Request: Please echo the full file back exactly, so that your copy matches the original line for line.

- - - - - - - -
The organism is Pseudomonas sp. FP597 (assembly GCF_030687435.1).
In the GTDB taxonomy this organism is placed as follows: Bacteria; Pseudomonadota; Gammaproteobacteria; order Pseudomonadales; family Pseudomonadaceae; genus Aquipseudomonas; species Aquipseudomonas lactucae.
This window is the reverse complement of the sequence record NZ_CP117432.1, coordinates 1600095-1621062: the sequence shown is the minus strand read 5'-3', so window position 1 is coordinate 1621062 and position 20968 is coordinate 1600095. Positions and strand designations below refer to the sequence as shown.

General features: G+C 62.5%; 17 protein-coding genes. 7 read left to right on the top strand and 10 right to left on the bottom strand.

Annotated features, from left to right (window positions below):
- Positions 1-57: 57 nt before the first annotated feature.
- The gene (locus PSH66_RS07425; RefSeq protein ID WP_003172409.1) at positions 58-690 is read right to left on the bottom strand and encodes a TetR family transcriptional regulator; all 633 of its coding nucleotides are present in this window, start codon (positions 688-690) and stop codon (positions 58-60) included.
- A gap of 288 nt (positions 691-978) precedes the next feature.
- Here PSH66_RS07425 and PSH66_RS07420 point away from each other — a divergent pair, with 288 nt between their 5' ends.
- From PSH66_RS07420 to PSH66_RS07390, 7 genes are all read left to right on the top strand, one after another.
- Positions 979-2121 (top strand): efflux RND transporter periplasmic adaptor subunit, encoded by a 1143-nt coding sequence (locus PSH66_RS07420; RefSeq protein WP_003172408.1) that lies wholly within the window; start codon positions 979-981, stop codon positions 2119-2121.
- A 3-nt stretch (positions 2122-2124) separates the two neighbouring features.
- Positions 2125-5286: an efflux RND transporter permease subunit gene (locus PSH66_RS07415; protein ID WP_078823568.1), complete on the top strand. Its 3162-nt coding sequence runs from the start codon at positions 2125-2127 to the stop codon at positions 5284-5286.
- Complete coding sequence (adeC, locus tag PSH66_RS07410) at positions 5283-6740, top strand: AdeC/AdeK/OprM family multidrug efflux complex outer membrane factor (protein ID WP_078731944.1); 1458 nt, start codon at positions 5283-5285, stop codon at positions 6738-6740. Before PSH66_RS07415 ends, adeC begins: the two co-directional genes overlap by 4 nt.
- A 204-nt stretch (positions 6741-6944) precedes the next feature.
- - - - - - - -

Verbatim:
The organism is Pseudomonas sp. FP597 (assembly GCF_030687435.1).
In the GTDB taxonomy this organism is placed as follows: Bacteria; Pseudomonadota; Gammaproteobacteria; order Pseudomonadales; family Pseudomonadaceae; genus Aquipseudomonas; species Aquipseudomonas lactucae.
This window is the reverse complement of the sequence record NZ_CP117432.1, coordinates 1600095-1621062: the sequence shown is the minus strand read 5'-3', so window position 1 is coordinate 1621062 and position 20968 is coordinate 1600095. Positions and strand designations below refer to the sequence as shown.

General features: G+C 62.5%; 17 protein-coding genes. 7 read left to right on the top strand and 10 right to left on the bottom strand.

Annotated features, from left to right (window positions below):
- Positions 1-57: 57 nt before the first annotated feature.
- The gene (locus PSH66_RS07425; RefSeq protein ID WP_003172409.1) at positions 58-690 is read right to left on the bottom strand and encodes a TetR family transcriptional regulator; all 633 of its coding nucleotides are present in this window, start codon (positions 688-690) and stop codon (positions 58-60) included.
- A gap of 288 nt (positions 691-978) precedes the next feature.
- Here PSH66_RS07425 and PSH66_RS07420 point away from each other — a divergent pair, with 288 nt between their 5' ends.
- From PSH66_RS07420 to PSH66_RS07390, 7 genes are all read left to right on the top strand, one after another.
- Positions 979-2121 (top strand): efflux RND transporter periplasmic adaptor subunit, encoded by a 1143-nt coding sequence (locus PSH66_RS07420; RefSeq protein WP_003172408.1) that lies wholly within the window; start codon positions 979-981, stop codon positions 2119-2121.
- A 3-nt stretch (positions 2122-2124) separates the two neighbouring features.
- Positions 2125-5286: an efflux RND transporter permease subunit gene (locus PSH66_RS07415; protein ID WP_078823568.1), complete on the top strand. Its 3162-nt coding sequence runs from the start codon at positions 2125-2127 to the stop codon at positions 5284-5286.
- Complete coding sequence (adeC, locus tag PSH66_RS07410) at positions 5283-6740, top strand: AdeC/AdeK/OprM family multidrug efflux complex outer membrane factor (protein ID WP_078731944.1); 1458 nt, start codon at positions 5283-5285, stop codon at positions 6738-6740. Before PSH66_RS07415 ends, adeC begins: the two co-directional genes overlap by 4 nt.
- A 204-nt stretch (positions 6741-6944) precedes the next feature.